Ahead of rehearsals, Samuel Sakker, who sings the role of Federico in L’arlesiana, talked to Philippa Peall about the character of Federico and his impressions of Opera Holland Park.
In opera, Samuel Sakker says, he found the perfect calling for his ‘barrel chest and large head’. Originally from Sydney (he describes himself as ‘terminally Australian’), he grew up in a family of music lovers. The Sydney Opera House was ‘firmly imprinted on my consciousness from a young age’.
It was in 2016 that Sakker first saw a production at OHP: Mascagni’s Iris. He remembers being ‘particularly impressed that OHP made such a commitment to keeping now obscure Sonzogno classics alive and accessible’. It seems only right that he should make his company debut in another Sonzogno opera.
The opera in question is L’arlesiana, and Sakker’s role is Federico, a young man heartbroken over a woman he ‘probably shouldn’t be’ in love with, surrounded by a loving but sometimes overbearing family. ‘L’arlesiana’s plot is not that of exotic, grand opera – it’s a story about real people facing everyday problems, and the cascading effects they have on family life… It is a story that will resonate with anyone who’s ever had a bad break up, or an overprotective or overbearing mother.’
L’arlesiana is one of the obscure works that Sakker enjoys performing. ‘They can be approached without a preconceived notion of what something “should be”, rather than what it “can be”.’ He relishes the opportunity to explore new vocal colours and soundscapes, and to ‘know all the while that it is your own interpretation; not mimicking someone else’.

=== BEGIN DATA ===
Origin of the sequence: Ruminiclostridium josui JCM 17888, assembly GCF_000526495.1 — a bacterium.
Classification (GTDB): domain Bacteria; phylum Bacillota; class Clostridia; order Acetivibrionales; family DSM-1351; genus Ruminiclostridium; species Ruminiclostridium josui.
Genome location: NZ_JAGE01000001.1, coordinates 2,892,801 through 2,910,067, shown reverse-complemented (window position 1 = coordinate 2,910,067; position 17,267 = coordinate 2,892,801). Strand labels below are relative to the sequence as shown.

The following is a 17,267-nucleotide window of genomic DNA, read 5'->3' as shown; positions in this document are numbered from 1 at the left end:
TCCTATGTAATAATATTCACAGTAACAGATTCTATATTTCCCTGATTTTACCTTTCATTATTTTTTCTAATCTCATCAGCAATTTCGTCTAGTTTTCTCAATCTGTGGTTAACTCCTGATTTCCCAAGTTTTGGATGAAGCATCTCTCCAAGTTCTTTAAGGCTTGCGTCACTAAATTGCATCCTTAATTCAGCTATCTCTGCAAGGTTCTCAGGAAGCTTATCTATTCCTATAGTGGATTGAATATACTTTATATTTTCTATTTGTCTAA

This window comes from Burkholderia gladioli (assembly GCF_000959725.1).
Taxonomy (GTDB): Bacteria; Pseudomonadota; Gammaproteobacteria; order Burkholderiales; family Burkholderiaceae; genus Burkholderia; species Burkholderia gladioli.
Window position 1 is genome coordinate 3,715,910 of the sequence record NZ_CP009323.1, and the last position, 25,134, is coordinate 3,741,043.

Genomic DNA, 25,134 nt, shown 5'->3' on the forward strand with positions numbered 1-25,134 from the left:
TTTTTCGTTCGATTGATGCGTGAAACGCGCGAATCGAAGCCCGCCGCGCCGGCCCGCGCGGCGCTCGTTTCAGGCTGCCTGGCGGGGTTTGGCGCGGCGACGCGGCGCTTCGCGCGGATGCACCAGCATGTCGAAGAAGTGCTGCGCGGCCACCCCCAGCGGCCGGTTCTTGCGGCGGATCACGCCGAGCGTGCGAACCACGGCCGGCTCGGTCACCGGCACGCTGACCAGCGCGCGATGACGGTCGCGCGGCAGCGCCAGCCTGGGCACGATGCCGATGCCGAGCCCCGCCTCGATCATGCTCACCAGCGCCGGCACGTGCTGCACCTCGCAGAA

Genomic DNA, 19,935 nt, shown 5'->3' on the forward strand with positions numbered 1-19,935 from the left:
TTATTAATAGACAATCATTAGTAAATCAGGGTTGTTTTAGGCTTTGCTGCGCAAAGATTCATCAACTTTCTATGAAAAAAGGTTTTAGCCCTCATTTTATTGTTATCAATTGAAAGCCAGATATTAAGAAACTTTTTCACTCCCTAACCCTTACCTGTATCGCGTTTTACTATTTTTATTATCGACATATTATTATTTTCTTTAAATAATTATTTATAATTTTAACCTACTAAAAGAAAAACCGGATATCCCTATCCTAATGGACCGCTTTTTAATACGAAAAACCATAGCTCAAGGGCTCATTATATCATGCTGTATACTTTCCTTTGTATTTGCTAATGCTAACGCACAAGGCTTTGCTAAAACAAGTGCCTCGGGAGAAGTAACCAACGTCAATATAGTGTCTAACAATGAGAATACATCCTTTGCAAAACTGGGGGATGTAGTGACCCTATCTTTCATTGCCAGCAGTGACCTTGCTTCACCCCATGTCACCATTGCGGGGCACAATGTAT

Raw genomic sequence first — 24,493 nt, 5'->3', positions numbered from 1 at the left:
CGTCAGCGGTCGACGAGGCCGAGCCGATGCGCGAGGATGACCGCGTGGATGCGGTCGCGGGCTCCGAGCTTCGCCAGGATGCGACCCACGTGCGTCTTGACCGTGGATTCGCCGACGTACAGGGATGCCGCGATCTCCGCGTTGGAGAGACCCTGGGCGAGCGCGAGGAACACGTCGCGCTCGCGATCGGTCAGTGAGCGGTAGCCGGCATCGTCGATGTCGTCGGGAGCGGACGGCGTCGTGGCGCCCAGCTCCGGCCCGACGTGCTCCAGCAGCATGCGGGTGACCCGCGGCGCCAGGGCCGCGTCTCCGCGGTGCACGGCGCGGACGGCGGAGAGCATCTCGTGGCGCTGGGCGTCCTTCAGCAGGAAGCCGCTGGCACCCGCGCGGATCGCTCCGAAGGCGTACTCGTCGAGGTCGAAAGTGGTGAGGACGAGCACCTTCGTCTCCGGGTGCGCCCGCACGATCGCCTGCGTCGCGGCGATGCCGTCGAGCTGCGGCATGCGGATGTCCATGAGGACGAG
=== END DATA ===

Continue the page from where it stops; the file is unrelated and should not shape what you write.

Possibly the most famous part of the opera belongs to Sakker in this production – the tenor aria, Federico’s Lament – but he was more excited to delve into other parts of the music during rehearsals. ‘Cilea’s music brings to life the small French community in which the opera is set. The soundscape is familiar “traditional” verismo opera, but with Cilea’s unique flavour that really drives the drama.’
He is also excited about the unique drama that comes from performing at an outdoor, open-sided venue. ‘Of course there are different technical challenges with different venues, but that’s half the fun! I can’t wait to see what wonderful natural lighting effects we’ll have while the sun sets during Act II, as it also does in the opera.’
In the last few years, Sakker has developed a burgeoning career. He graduated from the Royal Opera House’s Jette Parker Young Artist Programme in 2016. Since then he has won the Wagner Society Singing Competition and received an award from the International Opera Awards Foundation.
However, it hasn’t always been smooth sailing. ‘Becoming a steady-working freelance opera singer is a rocky path, and it’s hard sometimes to see the way forward… I take a lot of pride in seeing my own incremental development, mastering new repertoire and remastering old… You’re only ever as good as your last and next performances.’
Recently, despite being a self-described ‘parochial Aussie bloke’, Sakker has had engagements around the world, in Europe, Scandinavia, South Africa and Japan to name a few. ‘I find it funny how this medium born of Western ideals has evolved to engage people of so many different cultures and backgrounds,’ he says. ‘We’re telling old stories in new ways to new audiences, new stories in traditional ways to stalwart audiences, and there are people with an increasing appetite for this strange craft-come- art where we sing everything into each others’ faces, always unamplified.’